Rosen’s top donors were much more likely to make large donations to PACs. Twenty-nine of her donors made six-figure donations to PACs, while only two of Brown’s top supporters made similarly large contributions.

Rosen’s top donors combined to give more than $5 million to two funds supporting President Joe Biden: Biden Victory Fund and Biden Action Fund. 

Reid Hoffman, a top Democratic donor and venture capitalist, gave the maximum donation to Rosen and also gave $4 million to the Republican Accountability PAC, a Republican-run group looking for the party to move on from Trump, $1.5 million to the Free and Fair PAC and $1 million to the Mainstream Democrats PAC.

The PAC for the American Israel Public Affairs Committee, a strong supporter of Rosen, also received close to $900,000 from Rosen’s top donors.

Brown’s top donors were most likely to give money to PACs backing Republican efforts to keep control of the House of Representatives, and they also gave money to committees supporting Senate Minority Whip John Thune (R-SD) and Rep. Dan Crenshaw (R-TX).

Rosen donors more likely to have donated in Nevada’s 2022 Senate race

The 2022 Senate race between Cortez Masto and Laxalt had the smallest margin of victory among all Senate races that year despite Cortez Masto’s massive financial advantage.

Data shows that a sizable part of Rosen’s fundraising base — around 36 percent of donors in 2023 — were people who also gave money to Cortez Masto. Together, these individuals gave more than $1.8 million to Rosen.

On the Republican side, 21 of Brown’s donors — around 14 percent of all of his contributors — previously gave to Laxalt, and they have poured around $250,000 to Brown’s campaign. Brown ran an ultimately unsuccessful insurgent primary campaign against Laxalt in the state’s 2022 GOP primary.

Sarah Bryner, the director of research and strategy at OpenSecrets, a nonprofit that follows money in politics, thinks that Laxalt donor disparity could spell trouble for Brown.

Laxalt — a longtime Trump ally who co-chaired the former president’s 2020 campaign in the state — had the support of the Trump wing of the GOP, while Brown notably eschewed endorsing Trump until last month. If Laxalt donors are so far not backing Brown, Bryner said that could indicate the Trump-aligned voters are not yet on board with him — though the campaign finance data comes from before Brown endorsed Trump.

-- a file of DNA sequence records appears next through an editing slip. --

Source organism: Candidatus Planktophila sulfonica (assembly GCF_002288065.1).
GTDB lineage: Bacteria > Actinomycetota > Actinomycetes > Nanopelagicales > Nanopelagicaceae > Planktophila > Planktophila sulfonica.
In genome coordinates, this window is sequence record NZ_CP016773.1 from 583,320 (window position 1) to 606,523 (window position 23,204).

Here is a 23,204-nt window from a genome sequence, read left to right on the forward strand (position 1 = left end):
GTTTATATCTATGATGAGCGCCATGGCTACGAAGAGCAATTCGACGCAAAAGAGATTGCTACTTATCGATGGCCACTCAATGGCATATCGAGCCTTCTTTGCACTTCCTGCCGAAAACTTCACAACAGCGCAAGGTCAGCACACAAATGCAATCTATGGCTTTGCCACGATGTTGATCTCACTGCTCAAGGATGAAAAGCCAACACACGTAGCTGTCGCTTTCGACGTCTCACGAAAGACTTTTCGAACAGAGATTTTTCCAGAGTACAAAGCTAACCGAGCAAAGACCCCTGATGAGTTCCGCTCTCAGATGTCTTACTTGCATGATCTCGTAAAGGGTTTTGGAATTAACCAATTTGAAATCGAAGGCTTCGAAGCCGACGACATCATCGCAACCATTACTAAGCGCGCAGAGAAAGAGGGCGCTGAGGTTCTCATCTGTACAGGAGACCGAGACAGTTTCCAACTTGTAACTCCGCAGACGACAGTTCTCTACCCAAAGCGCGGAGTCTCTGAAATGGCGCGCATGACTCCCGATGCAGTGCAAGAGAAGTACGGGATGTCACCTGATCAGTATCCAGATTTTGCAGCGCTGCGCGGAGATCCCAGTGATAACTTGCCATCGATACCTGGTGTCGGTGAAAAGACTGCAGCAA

“Republicans [are] in a very tricky position because they want to run candidates like … Sam Brown — they want a return to some more mainstream candidates,” Bryner said. “But, from what we're seeing here, the donors don't.”

Gelman from UNR said he would expect Brown, if he is the nominee, to bring in a different set of donors than Laxalt, who did not raise much money from small-dollar donors and instead relied on outside spending to help his campaign. But he emphasized that it is still very early in the cycle.

“It's interesting that there isn't sort of a set of Republican donors that are consistently funding Republican Senate campaigns in Nevada,” Gelman said. “I think there's enough other complexities going on that it's hard to say what else is going on.”

Other GOP Senate candidates have raised significantly less money.

Jeff Gunter, the former U.S. ambassador to Iceland under Trump who has raised the second-most money in the GOP primary behind Brown (around $400,000), received donations from 12 people who also gave money to Laxalt, about 16 percent of his total donors.

And 7 percent of donors to Jim Marchant, the former Nevada assemblyman and secretary of state candidate, also gave money to Laxalt two years ago. Marchant has raised less than $350,000.

Six donors gave to both Brown and Gunter, and one donor gave to Marchant and Brown.

A handful of donors have given money to candidates on both sides. Nine people gave money to Rosen after donating to Laxalt two years ago, including UFC CEO Dana White, who also gave to Rosen in 2020 but primarily donates to Republicans. Eight people also donated to Brown after giving money to Cortez Masto in 2022, including Troy Herbst, who helps run the Terrible Herbst oil company.

Republican donors from fewer states than Rosen donors

Since the start of 2023, Rosen has received donations from people in all 50 states, with the most donors coming from California, followed by Nevada. In 19 states and Washington, D.C., Rosen received money from at least 100 unique donors.

In 2023, nearly 200 donors gave the maximum amount allowed under law to Rosen, but 5 percent were from Nevada. That pattern follows a similar path as Cortez Masto in 2022.

Bryner from OpenSecrets said that this kind of fundraising trend shows how big-dollar donor support is more about maintaining control of the Senate than anything else.

“I bet you that most people who don’t live in the state, but who give to the people who are in the Cook swing or toss up districts couldn't tell you the first thing about Jacky Rosen's policy proposals,” Bryner said.

Meanwhile, Brown received donations from people in 47 states — all except Rhode Island, Vermont and West Virginia. He received the most donations from Nevada-based donors, followed by California and Texas, where Brown previously lived. In four states, he had at least 100 unique donors.

Gunter has received donations from people in 22 states, with California and Texas leading the way. He’s received donations from six Nevadans. Marchant’s donors come from 23 states, and Florida — where he previously lived — makes up more than a third of his donors. He’s received donations from 16 Nevadans.

Gelman said the geographical distribution is unsurprising.

“To be successful in a really high-priced election, like a Nevada Senate race, they fundraise in California and in Texas, and in New York and Florida,” Gelman said. “That's just sort of where the money is.”